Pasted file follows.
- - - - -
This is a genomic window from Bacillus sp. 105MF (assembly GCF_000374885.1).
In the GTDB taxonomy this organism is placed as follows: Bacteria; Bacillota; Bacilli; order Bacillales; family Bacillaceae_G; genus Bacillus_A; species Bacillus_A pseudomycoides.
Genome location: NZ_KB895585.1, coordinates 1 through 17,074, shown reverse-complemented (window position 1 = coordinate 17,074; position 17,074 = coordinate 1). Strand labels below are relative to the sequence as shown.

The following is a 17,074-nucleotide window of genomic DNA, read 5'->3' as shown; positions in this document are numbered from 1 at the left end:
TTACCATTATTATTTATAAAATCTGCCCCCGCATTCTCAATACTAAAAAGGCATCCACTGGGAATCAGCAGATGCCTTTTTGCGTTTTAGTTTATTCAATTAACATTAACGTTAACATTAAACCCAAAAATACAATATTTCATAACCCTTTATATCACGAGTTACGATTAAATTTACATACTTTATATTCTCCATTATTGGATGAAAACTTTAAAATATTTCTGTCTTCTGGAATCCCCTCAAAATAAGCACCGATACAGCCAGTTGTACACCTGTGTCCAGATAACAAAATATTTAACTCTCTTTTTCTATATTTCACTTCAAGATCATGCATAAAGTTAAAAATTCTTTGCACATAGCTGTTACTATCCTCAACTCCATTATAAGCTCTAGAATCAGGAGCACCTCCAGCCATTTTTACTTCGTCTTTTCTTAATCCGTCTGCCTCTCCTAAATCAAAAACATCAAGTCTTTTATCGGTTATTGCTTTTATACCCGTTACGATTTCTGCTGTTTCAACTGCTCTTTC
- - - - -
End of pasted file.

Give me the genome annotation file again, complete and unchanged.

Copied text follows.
This is a genomic window from Bacillus sp. 105MF (assembly GCF_000374885.1).
In the GTDB taxonomy this organism is placed as follows: Bacteria; Bacillota; Bacilli; order Bacillales; family Bacillaceae_G; genus Bacillus_A; species Bacillus_A pseudomycoides.
Genome location: NZ_KB895585.1, coordinates 1 through 17,074, shown reverse-complemented (window position 1 = coordinate 17,074; position 17,074 = coordinate 1). Strand labels below are relative to the sequence as shown.

The following is a 17,074-nucleotide window of genomic DNA, read 5'->3' as shown; positions in this document are numbered from 1 at the left end:
TTACCATTATTATTTATAAAATCTGCCCCCGCATTCTCAATACTAAAAAGGCATCCACTGGGAATCAGCAGATGCCTTTTTGCGTTTTAGTTTATTCAATTAACATTAACGTTAACATTAAACCCAAAAATACAATATTTCATAACCCTTTATATCACGAGTTACGATTAAATTTACATACTTTATATTCTCCATTATTGGATGAAAACTTTAAAATATTTCTGTCTTCTGGAATCCCCTCAAAATAAGCACCGATACAGCCAGTTGTACACCTGTGTCCAGATAACAAAATATTTAACTCTCTTTTTCTATATTTCACTTCAAGATCATGCATAAAGTTAAAAATTCTTTGCACATAGCTGTTACTATCCTCAACTCCATTATAAGCTCTAGAATCAGGAGCACCTCCAGCCATTTTTACTTCGTCTTTTCTTAATCCGTCTGCCTCTCCTAAATCAAAAACATCAAGTCTTTTATCGGTTATTGCTTTTATACCCGTTACGATTTCTGCTGTTTCAACTGCTCTTTC